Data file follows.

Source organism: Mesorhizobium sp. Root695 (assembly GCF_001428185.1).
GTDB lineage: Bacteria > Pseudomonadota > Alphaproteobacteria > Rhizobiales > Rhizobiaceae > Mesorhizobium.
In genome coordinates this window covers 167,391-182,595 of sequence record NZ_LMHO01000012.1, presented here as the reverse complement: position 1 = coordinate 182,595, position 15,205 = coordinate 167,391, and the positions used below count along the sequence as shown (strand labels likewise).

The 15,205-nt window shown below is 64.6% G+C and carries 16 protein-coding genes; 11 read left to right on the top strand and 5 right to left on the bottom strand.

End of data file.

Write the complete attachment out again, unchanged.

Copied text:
Source organism: Mesorhizobium sp. Root695 (assembly GCF_001428185.1).
GTDB lineage: Bacteria > Pseudomonadota > Alphaproteobacteria > Rhizobiales > Rhizobiaceae > Mesorhizobium.
In genome coordinates this window covers 167,391-182,595 of sequence record NZ_LMHO01000012.1, presented here as the reverse complement: position 1 = coordinate 182,595, position 15,205 = coordinate 167,391, and the positions used below count along the sequence as shown (strand labels likewise).

The 15,205-nt window shown below is 64.6% G+C and carries 16 protein-coding genes; 11 read left to right on the top strand and 5 right to left on the bottom strand.